Avoidance or tolerance is probably the most apt description of the principal survival strategies that are associated with plants in marginal areas. Either the plants adapt to reduced access to light, nutrients, water or oxygen, or else they have some means of avoiding acute deprivation of these essential resources. Low growth rates and a diminutive size are the commonest responses. Genotypic variation resulting in populations adopting this minimalist approach is often particularly evident in the distinct local races or ecotypes that have evolved in many marginal populations. Phenotypic plasticity can also produce dwarf plants. In some cases this reduction in growth is considered as merely a passive response due to a lack of resources. However, it may also be accompanied by other changes which suggest that even what appears to be a passive response may actually have a genetic basis. The dwarf and pubescent specimens of the sea plantain (Plantago maritima; Fig. 3.6) that are often found on sea cliffs, if transplanted to a less stressful habitat not only become much larger, but also usually lose their hairy leaves. However, not all coastal populations of sea plantain are hairy, which suggests these cliff-top populations are genetically diverse.
In relation to reduced light, plants vary in their response depending on whether they tolerate this condition by showing reduced growth or else attempt to escape from shade by the opposing strategy ofincreased growth as in shoot extension (etiolation). In these cases where the response is an attempt to escape from shade there has to be a high probability that increasing growth will achieve access to improved illumination otherwise the response will be maladaptive and decrease the probability of survival. Extension growth is frequently observed in aquatic plants where rooted macrophytes respond to increased submergence by stem and petiole extension (Voesenek et al., 2004). In submerged aquatics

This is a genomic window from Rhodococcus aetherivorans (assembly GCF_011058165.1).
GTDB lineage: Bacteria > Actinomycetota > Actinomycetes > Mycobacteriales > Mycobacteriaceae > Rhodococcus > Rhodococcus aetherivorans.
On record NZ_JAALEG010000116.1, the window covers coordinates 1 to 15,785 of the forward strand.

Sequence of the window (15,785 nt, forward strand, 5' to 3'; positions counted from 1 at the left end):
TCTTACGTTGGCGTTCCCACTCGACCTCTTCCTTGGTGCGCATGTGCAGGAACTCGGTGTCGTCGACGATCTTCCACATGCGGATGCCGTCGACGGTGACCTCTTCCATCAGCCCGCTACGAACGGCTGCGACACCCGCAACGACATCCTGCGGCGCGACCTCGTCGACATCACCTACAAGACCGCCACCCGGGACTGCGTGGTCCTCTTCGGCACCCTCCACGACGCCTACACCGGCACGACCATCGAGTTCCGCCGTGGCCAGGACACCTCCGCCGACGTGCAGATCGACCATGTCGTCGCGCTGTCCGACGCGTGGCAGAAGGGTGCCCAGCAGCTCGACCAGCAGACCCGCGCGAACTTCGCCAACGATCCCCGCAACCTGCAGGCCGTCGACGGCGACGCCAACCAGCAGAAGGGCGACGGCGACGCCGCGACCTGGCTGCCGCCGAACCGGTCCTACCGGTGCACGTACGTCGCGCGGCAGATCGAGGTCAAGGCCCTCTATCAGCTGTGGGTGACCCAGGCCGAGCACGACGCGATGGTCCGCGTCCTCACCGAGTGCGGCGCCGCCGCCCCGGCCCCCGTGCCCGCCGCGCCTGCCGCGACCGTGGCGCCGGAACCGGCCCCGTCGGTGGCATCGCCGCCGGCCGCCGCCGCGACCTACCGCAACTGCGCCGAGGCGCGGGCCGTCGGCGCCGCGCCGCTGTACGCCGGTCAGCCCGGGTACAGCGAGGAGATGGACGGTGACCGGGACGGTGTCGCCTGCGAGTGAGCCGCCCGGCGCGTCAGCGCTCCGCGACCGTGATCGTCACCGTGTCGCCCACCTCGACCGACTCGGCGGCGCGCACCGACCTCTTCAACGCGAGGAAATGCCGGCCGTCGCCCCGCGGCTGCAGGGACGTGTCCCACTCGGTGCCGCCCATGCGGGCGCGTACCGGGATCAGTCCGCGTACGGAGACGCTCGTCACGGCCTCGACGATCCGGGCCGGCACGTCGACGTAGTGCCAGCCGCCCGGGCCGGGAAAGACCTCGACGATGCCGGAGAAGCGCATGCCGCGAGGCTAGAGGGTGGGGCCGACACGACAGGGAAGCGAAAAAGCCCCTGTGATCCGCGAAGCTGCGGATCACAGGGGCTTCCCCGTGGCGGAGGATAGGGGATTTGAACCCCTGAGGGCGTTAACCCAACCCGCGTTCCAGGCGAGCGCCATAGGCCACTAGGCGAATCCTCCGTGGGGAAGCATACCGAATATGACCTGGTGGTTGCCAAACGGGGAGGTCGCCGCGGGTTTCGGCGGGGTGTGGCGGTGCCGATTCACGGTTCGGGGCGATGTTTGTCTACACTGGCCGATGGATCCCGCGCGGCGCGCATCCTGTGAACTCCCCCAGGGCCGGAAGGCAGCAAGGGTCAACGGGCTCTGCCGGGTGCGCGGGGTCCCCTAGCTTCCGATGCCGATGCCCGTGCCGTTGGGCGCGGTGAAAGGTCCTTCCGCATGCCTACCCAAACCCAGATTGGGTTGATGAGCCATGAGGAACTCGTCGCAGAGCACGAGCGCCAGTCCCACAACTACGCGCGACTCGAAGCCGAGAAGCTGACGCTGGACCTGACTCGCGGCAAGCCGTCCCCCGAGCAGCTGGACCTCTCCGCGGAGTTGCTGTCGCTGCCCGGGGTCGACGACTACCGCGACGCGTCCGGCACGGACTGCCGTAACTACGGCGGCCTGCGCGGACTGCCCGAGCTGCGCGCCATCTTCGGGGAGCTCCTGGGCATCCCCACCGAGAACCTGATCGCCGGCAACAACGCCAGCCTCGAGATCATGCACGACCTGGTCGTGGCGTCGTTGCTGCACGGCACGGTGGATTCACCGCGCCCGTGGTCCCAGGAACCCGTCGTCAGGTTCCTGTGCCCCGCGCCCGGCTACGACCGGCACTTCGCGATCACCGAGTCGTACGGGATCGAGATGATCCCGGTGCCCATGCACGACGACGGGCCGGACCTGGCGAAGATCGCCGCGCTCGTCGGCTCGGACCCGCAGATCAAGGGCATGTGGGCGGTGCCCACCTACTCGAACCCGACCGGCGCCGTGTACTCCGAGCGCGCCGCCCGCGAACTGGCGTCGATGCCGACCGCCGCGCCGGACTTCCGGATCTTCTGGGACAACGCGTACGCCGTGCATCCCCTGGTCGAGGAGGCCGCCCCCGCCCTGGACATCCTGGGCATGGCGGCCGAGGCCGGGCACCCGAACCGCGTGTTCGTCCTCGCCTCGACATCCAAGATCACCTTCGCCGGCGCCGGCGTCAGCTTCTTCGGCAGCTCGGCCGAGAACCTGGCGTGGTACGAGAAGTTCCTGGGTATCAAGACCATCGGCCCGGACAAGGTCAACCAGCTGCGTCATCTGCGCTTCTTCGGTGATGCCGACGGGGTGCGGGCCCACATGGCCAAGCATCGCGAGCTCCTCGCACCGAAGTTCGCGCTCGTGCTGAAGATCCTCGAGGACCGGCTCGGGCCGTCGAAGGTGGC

the extension is generally hormone controlled. For terrestrial plants shade detection, leading to shoot extension, is mediated by sensing the change in the quality oflight, particularly the ratio of red to far red as perceived via phytochrome, or other photoreceptors.
Both phenotypic and genotypic variation can be examined in relation to their physiological responses to environmental conditions under headings which highlight metabolic activity. The first is capacity adaptation, in which alterations in specific morphological and physiological properties enable the plants to increase their capacity to carry out existing metabolic reactions under suboptimal conditions. The second is functional adjustment, which describes changes in behaviour (e.g. phenology) or the adoption of different physiological mechanisms as a response to alterations in environment.
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